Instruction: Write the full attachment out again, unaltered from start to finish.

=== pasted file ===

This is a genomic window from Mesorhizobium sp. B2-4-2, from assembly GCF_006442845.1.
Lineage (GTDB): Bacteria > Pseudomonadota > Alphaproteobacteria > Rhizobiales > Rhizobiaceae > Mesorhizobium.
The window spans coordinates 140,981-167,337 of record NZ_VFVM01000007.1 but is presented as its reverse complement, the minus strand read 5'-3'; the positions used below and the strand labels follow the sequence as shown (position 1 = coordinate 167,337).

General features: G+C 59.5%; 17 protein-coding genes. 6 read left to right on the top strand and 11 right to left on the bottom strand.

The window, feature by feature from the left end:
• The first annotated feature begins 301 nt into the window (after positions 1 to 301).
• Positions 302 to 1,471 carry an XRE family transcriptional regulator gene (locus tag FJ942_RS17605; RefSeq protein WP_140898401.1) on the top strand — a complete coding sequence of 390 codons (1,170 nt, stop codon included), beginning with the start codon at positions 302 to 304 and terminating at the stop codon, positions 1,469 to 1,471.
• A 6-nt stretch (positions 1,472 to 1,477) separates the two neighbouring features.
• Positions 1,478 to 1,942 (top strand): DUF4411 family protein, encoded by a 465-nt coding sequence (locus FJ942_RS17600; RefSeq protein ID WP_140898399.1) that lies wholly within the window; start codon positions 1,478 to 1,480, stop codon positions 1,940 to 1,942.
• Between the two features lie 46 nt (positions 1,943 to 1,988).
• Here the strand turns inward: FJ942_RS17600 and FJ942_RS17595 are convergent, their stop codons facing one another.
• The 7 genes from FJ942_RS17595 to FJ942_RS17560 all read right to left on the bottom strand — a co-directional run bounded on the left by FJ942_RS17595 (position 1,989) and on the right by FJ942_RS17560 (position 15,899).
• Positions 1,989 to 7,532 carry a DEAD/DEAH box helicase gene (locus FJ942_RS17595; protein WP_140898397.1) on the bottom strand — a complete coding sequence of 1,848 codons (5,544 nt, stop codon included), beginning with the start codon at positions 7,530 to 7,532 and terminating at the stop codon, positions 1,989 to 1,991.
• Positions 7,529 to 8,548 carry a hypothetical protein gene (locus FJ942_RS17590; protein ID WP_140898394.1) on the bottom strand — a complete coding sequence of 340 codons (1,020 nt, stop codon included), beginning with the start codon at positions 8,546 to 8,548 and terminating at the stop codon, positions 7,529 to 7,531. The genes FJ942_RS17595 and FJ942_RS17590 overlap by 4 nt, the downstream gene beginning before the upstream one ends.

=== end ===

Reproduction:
This is a genomic window from Mesorhizobium sp. B2-4-2, from assembly GCF_006442845.1.
Lineage (GTDB): Bacteria > Pseudomonadota > Alphaproteobacteria > Rhizobiales > Rhizobiaceae > Mesorhizobium.
The window spans coordinates 140,981-167,337 of record NZ_VFVM01000007.1 but is presented as its reverse complement, the minus strand read 5'-3'; the positions used below and the strand labels follow the sequence as shown (position 1 = coordinate 167,337).

General features: G+C 59.5%; 17 protein-coding genes. 6 read left to right on the top strand and 11 right to left on the bottom strand.

The window, feature by feature from the left end:
• The first annotated feature begins 301 nt into the window (after positions 1 to 301).
• Positions 302 to 1,471 carry an XRE family transcriptional regulator gene (locus tag FJ942_RS17605; RefSeq protein WP_140898401.1) on the top strand — a complete coding sequence of 390 codons (1,170 nt, stop codon included), beginning with the start codon at positions 302 to 304 and terminating at the stop codon, positions 1,469 to 1,471.
• A 6-nt stretch (positions 1,472 to 1,477) separates the two neighbouring features.
• Positions 1,478 to 1,942 (top strand): DUF4411 family protein, encoded by a 465-nt coding sequence (locus FJ942_RS17600; RefSeq protein ID WP_140898399.1) that lies wholly within the window; start codon positions 1,478 to 1,480, stop codon positions 1,940 to 1,942.
• Between the two features lie 46 nt (positions 1,943 to 1,988).
• Here the strand turns inward: FJ942_RS17600 and FJ942_RS17595 are convergent, their stop codons facing one another.
• The 7 genes from FJ942_RS17595 to FJ942_RS17560 all read right to left on the bottom strand — a co-directional run bounded on the left by FJ942_RS17595 (position 1,989) and on the right by FJ942_RS17560 (position 15,899).
• Positions 1,989 to 7,532 carry a DEAD/DEAH box helicase gene (locus FJ942_RS17595; protein WP_140898397.1) on the bottom strand — a complete coding sequence of 1,848 codons (5,544 nt, stop codon included), beginning with the start codon at positions 7,530 to 7,532 and terminating at the stop codon, positions 1,989 to 1,991.
• Positions 7,529 to 8,548 carry a hypothetical protein gene (locus FJ942_RS17590; protein ID WP_140898394.1) on the bottom strand — a complete coding sequence of 340 codons (1,020 nt, stop codon included), beginning with the start codon at positions 8,546 to 8,548 and terminating at the stop codon, positions 7,529 to 7,531. The genes FJ942_RS17595 and FJ942_RS17590 overlap by 4 nt, the downstream gene beginning before the upstream one ends.